Figure 1. Clinton, Eaton, and Ingham Counties, Lower Peninsula of Michigan.
Ground water is the primary source of water for domestic, commercial, and industrial use within the Tri-County region. The ground-water resource originates from precipitation that infiltrates into the soil and percolates through underlying geological materials into permanently saturated rock formations beneath the earth's surface. Those saturated rock formations that readily transmit water to pumping wells are referred to as aquifers. In the Tri-County region, there are four aquifers associated with seven geologic formations (fig. 2).
Figure 2. Geologic formations and aquifers that underlie the Tri-County region (modified from Westjohn, Weaver, and Zacharias, 1994).
Figure 3. Ground-water withdrawals and population values for Lansing, Michigan.
Figure 4. Source of water for public supply systems.
About 36 Mgal/d was withdrawn from the Saginaw aquifer for public supply in 1992. The Saginaw aquifer is composed of the Grand River Formation and part of the Saginaw Formation and consists primarily of sandstone. The Saginaw aquifer underlies most of the Tri-County region and ranges from 0 to 300 ft. in thickness. This aquifer is the principal source of water for Tri-County residents. In 1992, more than 89 percent of the ground water withdrawn by public systems and more than 90 percent of the ground water withdrawn for self-supplied use was withdrawn from the Saginaw aquifer.
No water was withdrawn from the Parma-Bayport aquifer for public supply in 1992. The Parma-Bayport aquifer is composed of part of the Saginaw Formation and the Bayport Limestone and consists of limestone and sandstone. The Parma-Bayport aquifer ranges from 50 to 100 ft in thickness. Wells in the Parma-Bayport generally provide sufficient water for domestic needs in the southwestern part of Eaton County.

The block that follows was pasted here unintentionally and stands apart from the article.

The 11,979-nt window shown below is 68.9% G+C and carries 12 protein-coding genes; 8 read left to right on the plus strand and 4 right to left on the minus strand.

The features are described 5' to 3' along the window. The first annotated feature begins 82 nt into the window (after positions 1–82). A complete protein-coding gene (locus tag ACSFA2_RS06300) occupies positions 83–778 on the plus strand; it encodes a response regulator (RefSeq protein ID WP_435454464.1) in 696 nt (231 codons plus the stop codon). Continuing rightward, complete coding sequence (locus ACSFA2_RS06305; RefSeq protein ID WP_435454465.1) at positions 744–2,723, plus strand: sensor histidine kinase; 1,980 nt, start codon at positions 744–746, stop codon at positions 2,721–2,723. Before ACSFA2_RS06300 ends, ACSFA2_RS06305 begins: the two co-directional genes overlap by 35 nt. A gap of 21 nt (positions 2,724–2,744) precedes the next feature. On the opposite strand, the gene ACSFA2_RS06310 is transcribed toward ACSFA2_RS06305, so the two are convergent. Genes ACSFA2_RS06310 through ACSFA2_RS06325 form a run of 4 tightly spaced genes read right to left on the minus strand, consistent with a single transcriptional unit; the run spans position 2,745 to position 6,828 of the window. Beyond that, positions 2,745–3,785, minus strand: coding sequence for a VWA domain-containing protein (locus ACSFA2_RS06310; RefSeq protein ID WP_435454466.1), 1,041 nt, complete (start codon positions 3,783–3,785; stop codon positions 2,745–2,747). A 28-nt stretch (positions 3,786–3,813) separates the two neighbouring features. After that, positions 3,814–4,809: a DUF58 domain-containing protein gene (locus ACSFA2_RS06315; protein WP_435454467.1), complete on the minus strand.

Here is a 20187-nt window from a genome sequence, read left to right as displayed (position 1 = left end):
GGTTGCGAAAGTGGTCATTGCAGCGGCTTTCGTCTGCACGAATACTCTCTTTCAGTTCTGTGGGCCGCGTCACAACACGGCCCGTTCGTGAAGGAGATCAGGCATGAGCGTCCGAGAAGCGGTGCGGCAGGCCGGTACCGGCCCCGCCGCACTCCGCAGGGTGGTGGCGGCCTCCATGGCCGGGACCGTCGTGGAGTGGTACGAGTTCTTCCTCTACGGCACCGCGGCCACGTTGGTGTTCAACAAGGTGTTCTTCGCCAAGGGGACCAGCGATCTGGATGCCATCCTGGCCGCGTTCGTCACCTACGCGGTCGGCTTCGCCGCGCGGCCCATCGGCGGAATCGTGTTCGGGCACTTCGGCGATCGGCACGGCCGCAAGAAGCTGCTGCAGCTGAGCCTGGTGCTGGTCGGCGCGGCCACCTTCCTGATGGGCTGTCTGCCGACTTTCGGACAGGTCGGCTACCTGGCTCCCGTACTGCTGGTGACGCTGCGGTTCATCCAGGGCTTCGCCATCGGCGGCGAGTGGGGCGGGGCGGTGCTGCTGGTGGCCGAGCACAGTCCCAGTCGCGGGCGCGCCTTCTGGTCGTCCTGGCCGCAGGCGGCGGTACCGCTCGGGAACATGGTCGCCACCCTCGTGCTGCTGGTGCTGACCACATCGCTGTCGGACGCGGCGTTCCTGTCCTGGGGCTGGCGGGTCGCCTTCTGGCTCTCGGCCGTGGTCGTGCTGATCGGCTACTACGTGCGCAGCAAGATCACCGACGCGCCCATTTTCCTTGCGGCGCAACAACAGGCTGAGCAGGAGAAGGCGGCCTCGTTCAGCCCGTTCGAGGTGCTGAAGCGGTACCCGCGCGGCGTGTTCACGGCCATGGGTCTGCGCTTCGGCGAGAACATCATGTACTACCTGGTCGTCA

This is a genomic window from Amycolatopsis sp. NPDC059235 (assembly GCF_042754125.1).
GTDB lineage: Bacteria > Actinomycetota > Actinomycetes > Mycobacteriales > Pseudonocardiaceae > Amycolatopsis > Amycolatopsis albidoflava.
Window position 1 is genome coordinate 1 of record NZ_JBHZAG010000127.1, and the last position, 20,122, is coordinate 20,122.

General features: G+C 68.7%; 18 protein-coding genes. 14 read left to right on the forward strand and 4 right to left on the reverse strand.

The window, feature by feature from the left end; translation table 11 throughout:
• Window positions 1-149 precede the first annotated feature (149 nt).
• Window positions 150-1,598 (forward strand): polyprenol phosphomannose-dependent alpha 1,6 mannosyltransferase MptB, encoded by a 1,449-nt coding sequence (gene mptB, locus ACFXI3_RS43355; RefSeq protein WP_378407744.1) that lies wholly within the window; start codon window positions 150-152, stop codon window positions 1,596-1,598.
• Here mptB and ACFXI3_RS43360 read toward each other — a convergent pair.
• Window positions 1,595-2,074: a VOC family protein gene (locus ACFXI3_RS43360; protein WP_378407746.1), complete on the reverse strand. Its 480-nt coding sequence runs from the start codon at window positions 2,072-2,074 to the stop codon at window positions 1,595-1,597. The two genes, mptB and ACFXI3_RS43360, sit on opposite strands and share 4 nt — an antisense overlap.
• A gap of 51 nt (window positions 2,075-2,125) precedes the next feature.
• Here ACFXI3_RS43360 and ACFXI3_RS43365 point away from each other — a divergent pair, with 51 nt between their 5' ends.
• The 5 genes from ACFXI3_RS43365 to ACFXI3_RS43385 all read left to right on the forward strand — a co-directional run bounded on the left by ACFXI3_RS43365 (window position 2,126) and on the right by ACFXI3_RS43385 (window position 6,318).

About 0.4 Mgal/d was withdrawn from the Marshall aquifer for public supply in 1992. The Marshall aquifer consists primarily of sandstone. The Marshall aquifer extends throughout the entire Tri-County region and ranges from 100 to 150 ft in thickness. The Marshall aquifer is an important source of water to domestic wells where it is overlain by glaciofluvial deposits in the southwestern part of Eaton County. Through-out the rest of the Tri-County region the Marshall aquifer yields saline (salty) water. No aquifers that contain usable water are present within the Coldwater Shale or lower formations.
Figure 5. Public supply delivery.
Luukkonen, C.L., 1995, Ground-Water Withdrawals in Clinton, Eaton, and Ingham Counties, Michigan: U.S. Geological Survey Fact Sheet 226-95, 2 p.
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